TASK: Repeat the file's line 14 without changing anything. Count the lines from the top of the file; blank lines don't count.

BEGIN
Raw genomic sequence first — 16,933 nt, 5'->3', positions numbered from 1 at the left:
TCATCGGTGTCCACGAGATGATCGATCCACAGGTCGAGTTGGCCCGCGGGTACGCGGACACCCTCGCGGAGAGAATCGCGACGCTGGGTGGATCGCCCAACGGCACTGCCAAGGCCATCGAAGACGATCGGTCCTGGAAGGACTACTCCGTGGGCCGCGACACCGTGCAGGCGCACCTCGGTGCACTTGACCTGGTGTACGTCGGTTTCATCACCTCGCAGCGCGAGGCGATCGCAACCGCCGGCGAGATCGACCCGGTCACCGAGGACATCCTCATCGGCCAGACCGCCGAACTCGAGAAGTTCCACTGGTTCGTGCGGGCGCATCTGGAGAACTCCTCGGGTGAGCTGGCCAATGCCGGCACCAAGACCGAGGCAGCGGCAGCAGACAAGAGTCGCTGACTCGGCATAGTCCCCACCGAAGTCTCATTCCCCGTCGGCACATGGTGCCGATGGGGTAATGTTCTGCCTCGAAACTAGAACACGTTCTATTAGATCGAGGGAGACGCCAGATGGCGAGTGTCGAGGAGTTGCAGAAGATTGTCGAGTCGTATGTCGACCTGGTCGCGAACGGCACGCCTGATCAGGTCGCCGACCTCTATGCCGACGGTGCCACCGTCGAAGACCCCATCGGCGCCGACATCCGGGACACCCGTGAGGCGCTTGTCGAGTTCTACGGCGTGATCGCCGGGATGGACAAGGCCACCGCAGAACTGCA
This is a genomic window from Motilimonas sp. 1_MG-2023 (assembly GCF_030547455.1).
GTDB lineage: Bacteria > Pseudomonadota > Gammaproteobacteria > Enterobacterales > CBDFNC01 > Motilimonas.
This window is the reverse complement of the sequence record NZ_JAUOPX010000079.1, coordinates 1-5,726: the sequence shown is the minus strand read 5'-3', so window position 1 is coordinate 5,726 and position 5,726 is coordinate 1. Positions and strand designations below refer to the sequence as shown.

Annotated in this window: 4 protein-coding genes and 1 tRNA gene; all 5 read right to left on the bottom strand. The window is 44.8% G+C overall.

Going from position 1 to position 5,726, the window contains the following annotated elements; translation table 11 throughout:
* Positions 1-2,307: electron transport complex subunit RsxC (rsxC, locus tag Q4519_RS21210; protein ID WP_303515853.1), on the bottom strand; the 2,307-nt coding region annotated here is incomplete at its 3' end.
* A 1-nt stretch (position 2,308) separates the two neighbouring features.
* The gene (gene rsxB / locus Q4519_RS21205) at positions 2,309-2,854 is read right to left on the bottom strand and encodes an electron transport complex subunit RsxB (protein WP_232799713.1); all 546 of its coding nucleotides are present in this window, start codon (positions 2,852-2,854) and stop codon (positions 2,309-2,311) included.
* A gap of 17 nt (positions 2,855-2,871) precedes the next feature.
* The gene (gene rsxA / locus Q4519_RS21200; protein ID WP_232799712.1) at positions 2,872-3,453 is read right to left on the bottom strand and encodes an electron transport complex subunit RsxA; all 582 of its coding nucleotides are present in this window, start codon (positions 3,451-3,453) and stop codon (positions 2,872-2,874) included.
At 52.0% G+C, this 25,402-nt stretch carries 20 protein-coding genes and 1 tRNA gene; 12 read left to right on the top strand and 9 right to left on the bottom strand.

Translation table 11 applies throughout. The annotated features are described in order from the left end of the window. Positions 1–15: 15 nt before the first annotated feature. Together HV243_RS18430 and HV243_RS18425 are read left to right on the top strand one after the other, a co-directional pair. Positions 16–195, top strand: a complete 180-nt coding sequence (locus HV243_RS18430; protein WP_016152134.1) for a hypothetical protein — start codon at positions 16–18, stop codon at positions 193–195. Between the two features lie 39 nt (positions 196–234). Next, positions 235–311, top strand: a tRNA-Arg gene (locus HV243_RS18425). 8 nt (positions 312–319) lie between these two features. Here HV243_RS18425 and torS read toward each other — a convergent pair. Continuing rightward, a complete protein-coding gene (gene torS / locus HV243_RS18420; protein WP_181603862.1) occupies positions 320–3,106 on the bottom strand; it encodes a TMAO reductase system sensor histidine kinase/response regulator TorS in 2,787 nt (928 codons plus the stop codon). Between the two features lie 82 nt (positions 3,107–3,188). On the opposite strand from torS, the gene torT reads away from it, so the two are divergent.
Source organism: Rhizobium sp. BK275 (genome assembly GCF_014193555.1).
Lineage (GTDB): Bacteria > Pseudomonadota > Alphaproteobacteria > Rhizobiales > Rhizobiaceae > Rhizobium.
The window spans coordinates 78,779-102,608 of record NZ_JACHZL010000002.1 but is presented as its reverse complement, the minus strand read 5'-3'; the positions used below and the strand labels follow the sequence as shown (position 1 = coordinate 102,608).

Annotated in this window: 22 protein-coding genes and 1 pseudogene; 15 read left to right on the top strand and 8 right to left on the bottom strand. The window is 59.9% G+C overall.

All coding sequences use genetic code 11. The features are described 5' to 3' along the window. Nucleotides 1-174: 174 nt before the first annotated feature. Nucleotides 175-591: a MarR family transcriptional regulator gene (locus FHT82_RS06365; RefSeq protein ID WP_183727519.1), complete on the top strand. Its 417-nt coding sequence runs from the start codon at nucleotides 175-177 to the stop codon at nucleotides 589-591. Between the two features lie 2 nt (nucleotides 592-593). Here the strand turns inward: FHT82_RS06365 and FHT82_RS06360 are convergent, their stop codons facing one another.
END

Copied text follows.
Translation table 11 applies throughout. The annotated features are described in order from the left end of the window. Positions 1–15: 15 nt before the first annotated feature. Together HV243_RS18430 and HV243_RS18425 are read left to right on the top strand one after the other, a co-directional pair. Positions 16–195, top strand: a complete 180-nt coding sequence (locus HV243_RS18430; protein WP_016152134.1) for a hypothetical protein — start codon at positions 16–18, stop codon at positions 193–195. Between the two features lie 39 nt (positions 196–234). Next, positions 235–311, top strand: a tRNA-Arg gene (locus HV243_RS18425). 8 nt (positions 312–319) lie between these two features. Here HV243_RS18425 and torS read toward each other — a convergent pair. Continuing rightward, a complete protein-coding gene (gene torS / locus HV243_RS18420; protein WP_181603862.1) occupies positions 320–3,106 on the bottom strand; it encodes a TMAO reductase system sensor histidine kinase/response regulator TorS in 2,787 nt (928 codons plus the stop codon). Between the two features lie 82 nt (positions 3,107–3,188). On the opposite strand from torS, the gene torT reads away from it, so the two are divergent.